Roman Catholic Church in the Perpendicular Gothic style. Built in 1843, the south aisle was added in 1869. Late-C19 and C20 alterations.
The early-C20 link corridor connecting the north side of the church with the presbytery, the mid-C19 presbytery, and the late-C19 former school are excluded from the listing.
Reason for Listing
The Church of the Immaculate Conception is listed at Grade II for the following principal reasons:
* Architectural interest: for its highly competent and sophisticated west façade in the Perpendicular Gothic style;
* Date: an early example of a Catholic church in the Gothic style;
* Materials: an interesting and successful use of contrasting masonry to the external elevations;
* Interior: despite the loss of original fixtures, it retains an impressive, high-quality scissor-braced and hammerbeam roof, as well as a mid-C19 altar by J A Hansom and an organ (1883) by George Tucker from a later restoration.
In 1840, Fr William Young from Dublin settled in Penzance and purchased the site on which the Church of The Immaculate Conception of Our Lady was built. The foundation stone was laid in 1841, and although the aisles were not yet built the church was opened on the 26 October 1843 by Archbishop of Marseilles, Eugene de Mazenod, Superior of the Oblate Fathers. A school was established in the crypt below the nave, served by the Oblate sisters.
In 1852 the Oblates were forced to leave the church whilst it was advertised for sale by public auction. This was due to the incumbent, Fr Daly, using the church and its fittings as collateral for a mortgage contract for Ashbourne Hall, Derbyshire, for which he was unable to keep up the payments. The newly consecrated Bishop Errington, first Bishop of Plymouth, bought back the church, fixtures and land for the sum of £905. This was paid off by 1863 through a national appeal and the sale of the church fixtures and fittings.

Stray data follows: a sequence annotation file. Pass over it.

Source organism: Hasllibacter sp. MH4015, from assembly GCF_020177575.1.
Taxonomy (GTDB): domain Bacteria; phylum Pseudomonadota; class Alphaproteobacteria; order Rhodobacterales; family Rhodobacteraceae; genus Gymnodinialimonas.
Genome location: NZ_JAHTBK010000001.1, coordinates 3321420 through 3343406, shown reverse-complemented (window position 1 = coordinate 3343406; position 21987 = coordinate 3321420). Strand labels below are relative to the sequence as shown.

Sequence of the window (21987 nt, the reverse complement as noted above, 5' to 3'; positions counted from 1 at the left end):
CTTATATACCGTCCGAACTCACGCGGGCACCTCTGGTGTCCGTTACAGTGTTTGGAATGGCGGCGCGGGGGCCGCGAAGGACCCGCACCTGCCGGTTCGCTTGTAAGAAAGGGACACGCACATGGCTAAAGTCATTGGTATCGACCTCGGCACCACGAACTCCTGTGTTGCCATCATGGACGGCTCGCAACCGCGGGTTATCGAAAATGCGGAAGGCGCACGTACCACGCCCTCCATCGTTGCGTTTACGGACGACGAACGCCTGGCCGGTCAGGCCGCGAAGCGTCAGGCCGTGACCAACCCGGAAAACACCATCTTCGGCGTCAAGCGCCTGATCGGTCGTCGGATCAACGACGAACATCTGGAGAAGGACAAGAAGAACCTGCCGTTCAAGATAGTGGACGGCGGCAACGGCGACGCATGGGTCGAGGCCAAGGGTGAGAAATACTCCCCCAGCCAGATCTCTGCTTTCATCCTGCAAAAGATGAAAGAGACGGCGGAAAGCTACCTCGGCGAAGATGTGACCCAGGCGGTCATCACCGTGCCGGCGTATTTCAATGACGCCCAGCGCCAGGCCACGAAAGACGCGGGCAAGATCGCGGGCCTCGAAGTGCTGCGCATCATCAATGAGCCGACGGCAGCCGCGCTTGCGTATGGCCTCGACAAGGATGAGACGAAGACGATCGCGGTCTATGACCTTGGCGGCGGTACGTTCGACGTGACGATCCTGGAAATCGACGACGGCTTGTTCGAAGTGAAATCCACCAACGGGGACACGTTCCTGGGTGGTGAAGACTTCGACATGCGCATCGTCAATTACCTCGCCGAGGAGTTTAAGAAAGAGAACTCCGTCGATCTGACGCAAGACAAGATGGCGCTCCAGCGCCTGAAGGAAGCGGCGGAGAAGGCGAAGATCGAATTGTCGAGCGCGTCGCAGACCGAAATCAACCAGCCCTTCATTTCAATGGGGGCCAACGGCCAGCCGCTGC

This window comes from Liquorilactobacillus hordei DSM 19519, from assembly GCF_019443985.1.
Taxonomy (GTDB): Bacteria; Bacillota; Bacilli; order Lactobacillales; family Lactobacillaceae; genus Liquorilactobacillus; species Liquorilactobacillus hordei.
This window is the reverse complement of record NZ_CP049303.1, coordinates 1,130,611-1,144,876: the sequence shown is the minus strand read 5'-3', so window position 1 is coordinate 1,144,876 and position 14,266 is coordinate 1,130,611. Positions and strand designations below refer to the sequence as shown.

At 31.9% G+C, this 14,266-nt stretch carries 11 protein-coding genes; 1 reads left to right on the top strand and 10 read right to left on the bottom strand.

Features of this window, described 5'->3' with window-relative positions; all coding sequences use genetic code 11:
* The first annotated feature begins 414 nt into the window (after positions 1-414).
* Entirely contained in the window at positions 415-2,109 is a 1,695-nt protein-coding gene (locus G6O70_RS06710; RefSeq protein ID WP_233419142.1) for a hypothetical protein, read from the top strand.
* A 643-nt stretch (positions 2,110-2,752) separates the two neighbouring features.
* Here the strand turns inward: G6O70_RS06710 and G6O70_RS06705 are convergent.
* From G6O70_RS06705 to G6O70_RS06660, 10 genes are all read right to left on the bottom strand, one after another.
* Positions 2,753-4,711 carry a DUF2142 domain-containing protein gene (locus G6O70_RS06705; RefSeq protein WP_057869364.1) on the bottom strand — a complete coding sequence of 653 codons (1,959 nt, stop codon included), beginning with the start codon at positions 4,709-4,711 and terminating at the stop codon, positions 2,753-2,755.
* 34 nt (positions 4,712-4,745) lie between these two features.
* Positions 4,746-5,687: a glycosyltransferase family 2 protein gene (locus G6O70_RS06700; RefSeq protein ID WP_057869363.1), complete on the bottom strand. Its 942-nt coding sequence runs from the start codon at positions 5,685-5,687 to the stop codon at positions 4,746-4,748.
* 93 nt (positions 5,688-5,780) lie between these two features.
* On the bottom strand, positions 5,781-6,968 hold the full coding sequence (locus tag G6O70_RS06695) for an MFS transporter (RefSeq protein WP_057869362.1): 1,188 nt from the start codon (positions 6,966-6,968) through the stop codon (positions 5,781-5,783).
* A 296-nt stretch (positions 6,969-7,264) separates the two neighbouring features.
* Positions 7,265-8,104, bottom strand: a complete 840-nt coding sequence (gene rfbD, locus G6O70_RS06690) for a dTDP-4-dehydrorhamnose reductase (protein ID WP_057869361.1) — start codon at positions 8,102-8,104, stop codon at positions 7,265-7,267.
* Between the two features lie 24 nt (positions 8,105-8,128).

In 1868, the altar of polished granite and serpentine was made for the church, designed by J A Hansom. In 1869, the south aisle was added, housing a sacristy and Lady Chapel, and providing an extension to the schoolroom in the crypt. John Hardman Powell was appointed to adorn the Lady Chapel with stencil decoration and he subsequently decorated the sanctuary in 1880 with stencilling and statues in canopied niches on either side of the east window. The organ, built by George Tucker of Plymouth, was installed in 1883. In 1892 a statue of Our Lady, by James Scott, was installed in the niche over the main entrance to the west end of the church. In 1903 a new font was installed.
Following the appointment of Fr George Cantell in 1935, a number of changes were made to the church, most notably to the east end. These included the erection of a baldacchino over the high altar which necessitated the blocking of the east window. Hansom’s tabernacle canopy was removed, as was Powell’s stencil decoration and canopied niches, as well as the reredos. Historic photographs suggest that the altar was raised on three steps at this time. In 1982, the baldacchino was removed and the east window reopened. The tabernacle canopy was reinstated and a forward altar was introduced in front of Hansom’s altar, with a tent-like baldacchino supported on wooden posts, (since removed). The altar rails were also removed and the altar to the Lady Chapel was replaced at this time.
At the time of inspection (2013) the east window had been re-glazed with a stained glass window designed and made by Pugin, Hardman & Powell of Birmingham. The chancel steps had been re-ordered with plans for inlaid encaustic tiles to the treads, and two encaustic tile panels to the chancel floor. The walls have been repainted with a polychromatic design and the organ has been moved forward and fully restored (2009/10).